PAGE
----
name is Ruben Calo, and I live in Buenos Aires, Argentina
with my wife Aurora.
I started making knives in 1989 when I was living on a
small apartment and my biggest tool was a hand drill.
I consider myself a self-taught person, as I learned this
profession by watching another artisans' work and trying
to picture how knives were made.
When in 1993 I had the chance to move to an old house
with a big patio and a free first floor to build up a
workshop there, I've decided that I've had enough with
office work, and I've become a full time knifemaker, at
the age of 36 years old.
Even though I've read a lot of foreign specialized magazines,
and listened to people with more knowledge than myself,
as with most things in life, I really improved my knifemaking
skills by trying things over and over on my workshop.
All my knives are completely hand made. Please take a
look at the Tutorials
to understand my work.
I make my own designs and I don't use templates to make
them or blueprints to replicate them, making each one
of my knives a unique and exclusive one.
I don't share the opinion that knives are supposed to
be designed with lots of uses in mind. I firmly believe
that each knife should be designed to perform a specific
task. When you design a blade for more than one effective
use, you start making compromises and the final knife
ends lacking performance on each intended job.
I make my blades using the stock removal method and sometimes
I forge the edges of the knives to make a very ductile
I heat treat my blades on my workshop on an electric oven,
taking the precautions to make it right for each piece,
as the best designed knife would be ruined if this process
isn't done properly.
| The Art of
Modern Custom Knifemaking
In Blade Show 2006, David Darom presented his 3rd book,
"Art of Modern Custom Knifemaking: 100 Custom
Knife Related Projects in the Making" where
I have a two pages tutorial
on building a Persian Kard.
I'd like to thank David for his interest in my work and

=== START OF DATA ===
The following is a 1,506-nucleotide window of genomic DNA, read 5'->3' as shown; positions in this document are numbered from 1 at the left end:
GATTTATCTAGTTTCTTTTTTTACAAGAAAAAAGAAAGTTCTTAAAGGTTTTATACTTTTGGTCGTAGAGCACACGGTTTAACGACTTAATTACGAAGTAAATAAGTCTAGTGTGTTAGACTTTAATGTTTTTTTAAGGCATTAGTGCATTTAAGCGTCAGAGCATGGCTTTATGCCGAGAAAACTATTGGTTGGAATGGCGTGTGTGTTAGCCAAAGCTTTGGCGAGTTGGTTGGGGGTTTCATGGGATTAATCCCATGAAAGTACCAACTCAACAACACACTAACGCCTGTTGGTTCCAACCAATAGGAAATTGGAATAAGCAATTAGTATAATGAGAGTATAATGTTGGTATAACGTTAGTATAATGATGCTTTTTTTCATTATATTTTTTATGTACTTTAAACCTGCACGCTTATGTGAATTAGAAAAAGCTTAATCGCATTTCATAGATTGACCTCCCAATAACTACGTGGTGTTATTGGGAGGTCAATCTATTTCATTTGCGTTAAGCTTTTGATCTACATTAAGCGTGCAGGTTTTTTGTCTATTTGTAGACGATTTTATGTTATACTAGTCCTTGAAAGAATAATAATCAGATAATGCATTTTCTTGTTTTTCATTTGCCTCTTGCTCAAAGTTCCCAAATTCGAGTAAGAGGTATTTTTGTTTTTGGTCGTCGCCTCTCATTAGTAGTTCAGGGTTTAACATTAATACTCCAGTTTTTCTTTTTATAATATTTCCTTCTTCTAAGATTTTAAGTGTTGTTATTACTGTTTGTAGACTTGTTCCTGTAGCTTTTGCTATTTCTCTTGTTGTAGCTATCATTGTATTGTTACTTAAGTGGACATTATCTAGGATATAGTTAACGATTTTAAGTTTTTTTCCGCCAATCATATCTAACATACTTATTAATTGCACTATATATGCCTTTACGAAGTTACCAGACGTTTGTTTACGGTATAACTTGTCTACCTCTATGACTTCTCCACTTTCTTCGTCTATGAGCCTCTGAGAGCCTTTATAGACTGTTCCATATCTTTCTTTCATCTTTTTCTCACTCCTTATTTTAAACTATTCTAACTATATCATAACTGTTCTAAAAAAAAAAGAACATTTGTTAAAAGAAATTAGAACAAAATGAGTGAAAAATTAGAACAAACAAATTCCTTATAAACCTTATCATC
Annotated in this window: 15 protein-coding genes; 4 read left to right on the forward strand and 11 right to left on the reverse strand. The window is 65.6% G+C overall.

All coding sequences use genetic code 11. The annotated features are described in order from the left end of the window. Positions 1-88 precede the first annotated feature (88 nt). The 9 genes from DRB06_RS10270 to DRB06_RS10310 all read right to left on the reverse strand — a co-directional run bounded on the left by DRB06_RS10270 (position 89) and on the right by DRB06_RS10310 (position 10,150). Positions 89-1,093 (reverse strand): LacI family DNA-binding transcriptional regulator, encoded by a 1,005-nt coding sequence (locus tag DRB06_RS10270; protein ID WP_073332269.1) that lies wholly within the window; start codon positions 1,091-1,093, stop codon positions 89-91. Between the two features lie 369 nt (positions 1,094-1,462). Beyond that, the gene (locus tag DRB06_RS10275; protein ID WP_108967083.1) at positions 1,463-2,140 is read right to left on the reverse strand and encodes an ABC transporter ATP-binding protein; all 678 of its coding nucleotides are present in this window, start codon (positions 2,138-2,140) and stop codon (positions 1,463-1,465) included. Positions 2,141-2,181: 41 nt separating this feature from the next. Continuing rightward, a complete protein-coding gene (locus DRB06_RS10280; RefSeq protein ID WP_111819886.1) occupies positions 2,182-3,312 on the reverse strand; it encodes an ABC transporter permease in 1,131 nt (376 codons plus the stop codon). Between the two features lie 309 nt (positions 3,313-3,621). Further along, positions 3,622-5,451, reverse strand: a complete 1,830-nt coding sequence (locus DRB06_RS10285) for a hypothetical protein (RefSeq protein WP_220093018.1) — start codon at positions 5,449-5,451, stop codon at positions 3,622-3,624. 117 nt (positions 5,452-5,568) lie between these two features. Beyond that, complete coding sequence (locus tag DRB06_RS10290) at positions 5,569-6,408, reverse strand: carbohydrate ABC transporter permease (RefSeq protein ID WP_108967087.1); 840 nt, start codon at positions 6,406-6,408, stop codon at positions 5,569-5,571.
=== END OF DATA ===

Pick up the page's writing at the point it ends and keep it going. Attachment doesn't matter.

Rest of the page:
|Steels I Use
I prefer carbon steels as they're easy
to sharpen, they have an excellent tenacity and a very
good edge retention, but I also use the stainless steels
to allow the owner to forget about taking care of the
knife in order to prevent rust.
The three main steels I use for my knives are SAE 5160,
K110 (D2) and N678. Sometimes I also use damascus steels.
I also prefer not to harden the edge in excess, as a blade
with 60 or more on the Rockwell scale will have very good
edge retention but it also will be very hard to sharpen.
Based on my own experience I prefer a 57/58 Rc blade so
I can easily sharpen it on the field with a regular stone.
I use a variety of synthetic and natural
I have carbon fiber, micarta, G-10, several local woods
(lapacho, maclura, algarrobo, anchico, niandubay, palosanto,
guayacan, quebracho, garabato, ayelen, radal, guayubira,
quina, alecrin, tarara, jacaranda, tala and acacia among
others) and horns from deer, antelope, buffalo and sheep.
I've also use armadillo shell, sperm whale ivory, cow
bones and mother of pearl.
For bolsters and fittings, I use titanium, stainless steel,
mokume, nickel silver, brass, copper, sterling silver
and gold. I've also use precious and semi precious stones
These are some of the raw handle materials I have
These are some pictures of my work place, located on the
first floor of my home. Here I have plenty of natural
light and fresh air to work properly.